Using ese, esa, esos, esas, eso for that one, those ones and that (demonstrative pronouns)

In Spanish, to express that, that one or those ones we use the demonstrative pronouns: ese, esaesos, esas and eso.

Like all pronouns they do not accompany a noun. The noun they refer to has been mentioned before, either in the same or a previous sentence.

Have a look and listen to these examples:

En general me gustan los coches, pero ese me encanta.
In general I like cars, but I love that one.

Las faldas en esta tienda son bonitas; ¿Te gusta esa?
They have nice skirts in this shop; do you like that one?

Muchos profesores del colegio son antipáticos, pero esos sonríen mucho.
Lots of teachers from the school are unpleasant, but those ones smile a lot.

Entre las amigas de Julia, esas son íntimas.
Among Julia's friends, those ones are close friends.

The pronouns agree in gender and number with the noun they are refering to, this way:

  Masculine

Feminine

Singular (that one)

ese

esa

Plural (those ones)

esos

esas

When the pronoun is referring to an idea, then we use the neutral pronoun eso, and there is only one form. You could translate it as "that/that thing".

Have a look and listen to the following examples:

Eso me parece una tontería.
That strikes me as being nonsense.

Eso no es una excusa para llegar tarde.
That is not an excuse for being late.

 

See also Using ese, esa, esos, esas to say that/those (demonstrative adjectives) to see how these same forms work when accompanied by nouns.

Learn more about these related Spanish grammar topics

Examples and resources

Eso no es una excusa para llegar tarde.
That is not an excuse for being late.


Muchos profesores del colegio son antipáticos, pero esos sonríen mucho.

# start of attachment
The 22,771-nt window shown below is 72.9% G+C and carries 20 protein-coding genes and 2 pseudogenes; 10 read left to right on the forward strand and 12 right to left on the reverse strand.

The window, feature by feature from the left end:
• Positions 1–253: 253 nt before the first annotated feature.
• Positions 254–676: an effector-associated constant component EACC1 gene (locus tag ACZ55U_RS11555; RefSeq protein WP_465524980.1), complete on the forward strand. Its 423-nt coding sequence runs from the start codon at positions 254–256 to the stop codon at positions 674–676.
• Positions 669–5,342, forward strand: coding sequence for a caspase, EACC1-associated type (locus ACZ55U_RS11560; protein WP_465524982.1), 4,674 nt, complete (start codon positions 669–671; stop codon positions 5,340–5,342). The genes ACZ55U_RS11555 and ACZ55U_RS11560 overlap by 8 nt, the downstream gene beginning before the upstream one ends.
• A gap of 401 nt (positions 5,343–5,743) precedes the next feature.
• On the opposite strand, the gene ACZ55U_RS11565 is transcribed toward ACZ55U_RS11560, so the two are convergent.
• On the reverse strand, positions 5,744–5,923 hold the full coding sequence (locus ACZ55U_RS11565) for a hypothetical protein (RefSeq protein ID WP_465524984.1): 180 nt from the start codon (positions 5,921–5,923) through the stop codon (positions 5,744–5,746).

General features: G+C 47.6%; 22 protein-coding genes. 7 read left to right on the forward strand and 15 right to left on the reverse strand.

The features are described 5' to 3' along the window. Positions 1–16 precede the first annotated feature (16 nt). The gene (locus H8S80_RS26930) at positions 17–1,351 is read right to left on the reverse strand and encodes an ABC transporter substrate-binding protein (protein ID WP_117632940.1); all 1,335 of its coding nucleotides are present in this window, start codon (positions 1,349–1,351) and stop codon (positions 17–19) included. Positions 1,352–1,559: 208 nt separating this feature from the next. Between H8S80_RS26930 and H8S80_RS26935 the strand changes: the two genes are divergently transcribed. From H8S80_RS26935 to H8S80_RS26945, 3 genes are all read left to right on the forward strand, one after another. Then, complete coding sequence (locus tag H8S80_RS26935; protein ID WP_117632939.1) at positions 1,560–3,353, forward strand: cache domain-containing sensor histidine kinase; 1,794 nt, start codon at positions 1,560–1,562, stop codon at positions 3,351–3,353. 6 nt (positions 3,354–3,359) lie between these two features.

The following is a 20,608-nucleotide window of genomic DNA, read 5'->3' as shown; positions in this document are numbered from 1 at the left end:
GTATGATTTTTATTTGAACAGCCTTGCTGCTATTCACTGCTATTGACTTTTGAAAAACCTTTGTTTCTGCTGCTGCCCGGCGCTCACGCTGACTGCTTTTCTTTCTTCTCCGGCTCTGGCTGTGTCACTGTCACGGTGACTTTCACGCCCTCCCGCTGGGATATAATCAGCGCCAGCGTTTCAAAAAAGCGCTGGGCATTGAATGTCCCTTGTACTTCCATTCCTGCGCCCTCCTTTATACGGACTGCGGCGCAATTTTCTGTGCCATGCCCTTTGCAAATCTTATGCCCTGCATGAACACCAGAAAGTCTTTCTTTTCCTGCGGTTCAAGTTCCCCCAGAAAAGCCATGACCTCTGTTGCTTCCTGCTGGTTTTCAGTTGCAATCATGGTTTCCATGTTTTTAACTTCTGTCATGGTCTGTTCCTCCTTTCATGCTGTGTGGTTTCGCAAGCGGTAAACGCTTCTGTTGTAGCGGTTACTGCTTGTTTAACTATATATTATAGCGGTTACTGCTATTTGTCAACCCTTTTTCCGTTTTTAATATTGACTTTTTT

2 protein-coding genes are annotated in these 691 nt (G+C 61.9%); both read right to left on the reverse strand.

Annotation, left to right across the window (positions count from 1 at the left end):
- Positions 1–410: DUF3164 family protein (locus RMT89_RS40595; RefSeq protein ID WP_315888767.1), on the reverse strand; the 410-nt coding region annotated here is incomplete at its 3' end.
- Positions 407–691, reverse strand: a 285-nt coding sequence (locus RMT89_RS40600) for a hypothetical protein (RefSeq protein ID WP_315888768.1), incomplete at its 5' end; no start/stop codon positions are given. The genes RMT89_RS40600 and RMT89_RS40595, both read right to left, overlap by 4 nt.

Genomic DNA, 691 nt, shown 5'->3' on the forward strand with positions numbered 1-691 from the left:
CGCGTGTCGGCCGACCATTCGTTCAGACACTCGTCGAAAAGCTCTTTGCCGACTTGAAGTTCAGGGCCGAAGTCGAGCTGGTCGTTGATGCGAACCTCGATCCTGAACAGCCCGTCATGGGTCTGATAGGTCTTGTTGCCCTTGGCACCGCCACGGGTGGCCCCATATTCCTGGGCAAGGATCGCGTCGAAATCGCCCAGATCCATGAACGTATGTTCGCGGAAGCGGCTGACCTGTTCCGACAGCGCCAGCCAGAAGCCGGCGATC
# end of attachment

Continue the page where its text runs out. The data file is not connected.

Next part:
Lots of teachers from the school are unpleasant, but those ones smile a lot.


Las faldas en esta tienda son bonitas; ¿Te gusta esa?
They have nice skirts in this shop; do you like that one?


Entre las amigas de Julia, esas son íntimas.
Among Julia's friends, those ones are close friends.


En general me gustan los coches, pero ese me encanta.
In general I like cars, but I love that one.


Eso me parece una tontería.
That strikes me as being nonsense.


Q&A Forum 1 question, 2 answers

Buenas tardes Inma,

My question isn't about demonstrative pronouns but it's in relation to the translation of one of the example sentences describing their usage. 

In the 3rd example sentence which reads, 'Las faldas en esta tienda son bonitas' the English translation given is, 'They have nice skirts in this shop'. I thought that this would translate as, 'The skirts in this shop are nice'. The translation given would be 'Tienen faldas bonitas en esta tienda' in Spanish wouldn't it'? Is it an error here Inma or does it not have to be literal translation?

Gracias

Clara 

Asked 4 months ago
InmaKwiziq language super star

Hola Clara

'The skirts in this shop are nice', as a literal translation is absolutely fine too. We gave this other sentence, 'They have nice skirts in this shop', because it sounded a bit more natural. As long as it doesn't affect the purpose of the lesson, in this case the demonstratives, we will try to give the best English translation, even if it is not literal.

In this case, both are fine.

Gracias por tu pregunta

Un saludo

Inma

Hola Inma,

Muchas gracias por tu respuesta.

Un saludo

Clara

Buenas tardes Inma,

My question isn't about demonstrative pronouns but it's in relation to the translation of one of the example sentences describing their usage. 

In the 3rd example sentence which reads, 'Las faldas en esta tienda son bonitas' the English translation given is, 'They have nice skirts in this shop'. I thought that this would translate as, 'The skirts in this shop are nice'. The translation given would be 'Tienen faldas bonitas en esta tienda' in Spanish wouldn't it'? Is it an error here Inma or does it not have to be literal translation?

Gracias

Clara 

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